Unfortunately, most of Hyde Park on Hudson isn't about the bonding of world leaders, but instead about . . . Well, those women in FDR's life.
Specifically, the movie devotes the bulk of its running time to the relationship between FDR and Margaret Suckley (Laura Linney), a distant cousin who becomes the president's very, very close acquaintance shortly before the royal visit.
Even more specifically, the movie is intended primarily as Margaret's story: How she fell under FDR's spell, and how she was hurt when she discovered how many other women — in addition to FDR’s wife, Eleanor, played by Olivia Williams — had enjoyed (or were still enjoying) the same, ahem, easy access to the president.
"My husband," Eleanor pointedly remarks, "lives for the adoring eyes of young women."
(Remember my remark about "aging horndog" in the first paragraph? That really wasn't much of an exaggeration.)
Hell, Margaret — a real-life figure whose private journals and diaries inspired Richard Nelson's script — even serves as the movie's narrator, despite the fact that she's nowhere around when key events occur. (Sure, maybe FDR told her after the fact about his conversations with George. But what about George's private conversations with Elizabeth?)
With all due respect to Laura Linney — a fine actress who is, as usual, splendid — Margaret's story, while not uninteresting, really isn't interesting enough to lay just claim to as much time as it gets in Hyde Park on Hudson. Maybe I'll watch the movie again someday on DVD. When I do, however, I suspect I'll be doing quite a bit of fast-forwarding.
Screens like old times
The Fitzgerald Family Christmas is the first movie by writer-director-star Edward Burns to have a theatrical release in quite some time. (You can see it Sunday night at 14 Pews.) That doesn’t mean Burns – who first attracted attention as an indie filmmaker 17 years ago with The Brothers McMullen —hasn't been keeping active as an auteur. But it does mean that, these days, he doesn't think big screens are such big deals.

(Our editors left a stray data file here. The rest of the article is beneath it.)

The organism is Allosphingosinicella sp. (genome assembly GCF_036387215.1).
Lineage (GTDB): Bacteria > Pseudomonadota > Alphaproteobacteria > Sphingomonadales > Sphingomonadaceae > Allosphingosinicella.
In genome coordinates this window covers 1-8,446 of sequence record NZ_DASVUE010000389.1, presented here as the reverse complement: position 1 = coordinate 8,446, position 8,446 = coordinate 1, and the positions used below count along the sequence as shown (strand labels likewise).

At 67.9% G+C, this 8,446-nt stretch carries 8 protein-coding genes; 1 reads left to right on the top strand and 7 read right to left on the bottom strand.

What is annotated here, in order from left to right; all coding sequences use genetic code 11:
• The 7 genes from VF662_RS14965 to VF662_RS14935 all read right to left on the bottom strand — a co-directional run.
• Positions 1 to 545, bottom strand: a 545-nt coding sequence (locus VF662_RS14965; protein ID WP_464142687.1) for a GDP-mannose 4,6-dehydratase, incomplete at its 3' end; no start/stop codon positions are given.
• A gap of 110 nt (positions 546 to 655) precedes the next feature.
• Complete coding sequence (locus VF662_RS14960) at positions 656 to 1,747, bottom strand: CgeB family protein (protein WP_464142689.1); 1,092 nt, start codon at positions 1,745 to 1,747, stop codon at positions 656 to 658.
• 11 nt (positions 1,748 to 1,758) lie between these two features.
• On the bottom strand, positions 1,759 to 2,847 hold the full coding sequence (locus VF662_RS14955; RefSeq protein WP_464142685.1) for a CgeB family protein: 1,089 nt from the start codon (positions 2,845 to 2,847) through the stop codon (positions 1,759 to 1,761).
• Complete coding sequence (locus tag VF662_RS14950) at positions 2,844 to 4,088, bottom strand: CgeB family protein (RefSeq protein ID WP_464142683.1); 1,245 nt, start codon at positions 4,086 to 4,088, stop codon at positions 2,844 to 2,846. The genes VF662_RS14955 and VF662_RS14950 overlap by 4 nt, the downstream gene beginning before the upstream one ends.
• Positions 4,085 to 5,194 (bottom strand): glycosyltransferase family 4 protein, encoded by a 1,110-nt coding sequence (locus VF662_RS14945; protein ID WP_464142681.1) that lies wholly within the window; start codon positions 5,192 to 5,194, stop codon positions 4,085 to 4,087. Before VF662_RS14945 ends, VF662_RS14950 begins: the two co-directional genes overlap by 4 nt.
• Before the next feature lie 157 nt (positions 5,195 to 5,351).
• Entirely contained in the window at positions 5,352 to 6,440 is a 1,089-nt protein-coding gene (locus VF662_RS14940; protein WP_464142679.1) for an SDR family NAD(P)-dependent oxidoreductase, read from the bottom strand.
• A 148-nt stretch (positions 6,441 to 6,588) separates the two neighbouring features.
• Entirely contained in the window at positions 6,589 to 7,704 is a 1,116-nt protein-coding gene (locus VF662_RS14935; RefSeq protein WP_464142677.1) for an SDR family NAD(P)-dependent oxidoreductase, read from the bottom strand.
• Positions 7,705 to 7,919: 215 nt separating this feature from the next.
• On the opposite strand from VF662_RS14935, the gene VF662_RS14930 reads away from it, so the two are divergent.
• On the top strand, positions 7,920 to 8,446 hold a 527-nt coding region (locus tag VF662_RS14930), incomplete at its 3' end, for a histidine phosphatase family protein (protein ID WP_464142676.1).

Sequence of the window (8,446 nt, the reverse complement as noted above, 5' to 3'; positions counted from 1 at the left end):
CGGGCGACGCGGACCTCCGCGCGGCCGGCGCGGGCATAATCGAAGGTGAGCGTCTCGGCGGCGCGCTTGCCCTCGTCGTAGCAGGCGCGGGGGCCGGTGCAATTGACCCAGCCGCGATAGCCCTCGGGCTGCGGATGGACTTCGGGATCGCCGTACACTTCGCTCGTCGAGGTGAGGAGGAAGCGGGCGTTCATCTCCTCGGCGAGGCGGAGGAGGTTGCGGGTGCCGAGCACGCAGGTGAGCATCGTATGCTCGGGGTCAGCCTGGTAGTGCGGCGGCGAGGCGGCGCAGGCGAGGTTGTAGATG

"If you’re an indie filmmaker," he told me last September at the Toronto Film Festival, "you have to fall out of love with theatrical. It is a business model that no longer works – at least for the producers and filmmakers. The distribution companies will all admit to you that theatrical is a loss leader, and that now, rather than a lucrative revenue stream, it is a marketing tool to help all the other revenue streams like VOD and foreign sales and pay-cable sales, and even DVD."
The Fitzgerald Family Christmas is the first movie by writer-director-star Edward Burns to have a theatrical release in quite some time.
Which is why Burns' last few flicks — including Purple Violets and The Groomsmen — premiered as iTunes offerings and/or DVD fare. Indeed, even Fitzgerald Family Christmas was available as a video on demand item weeks before it opened theatrically in New York earlier this month.
"We decided to forego theatrical," Burns said, "and just focus on these new revenue streams. And while I'm not going to say it's a million-dollar business — for the first time since The Brothers McMullen, I'm making money making independent films."
The only downside: Most VOD, iTunes and direct-to-video releases never get reviewed by major film critics. (Snobbery? Maybe. Is that likely to change in the future? Almost certainly.) On the other hand, Fitzgerald Family Christmas got a very favorable review from the discerning Stephen Holden of The New York Times.
So I tweeted Burns to ask how he felt about that. His reply? "Feels pretty good, I got to admit."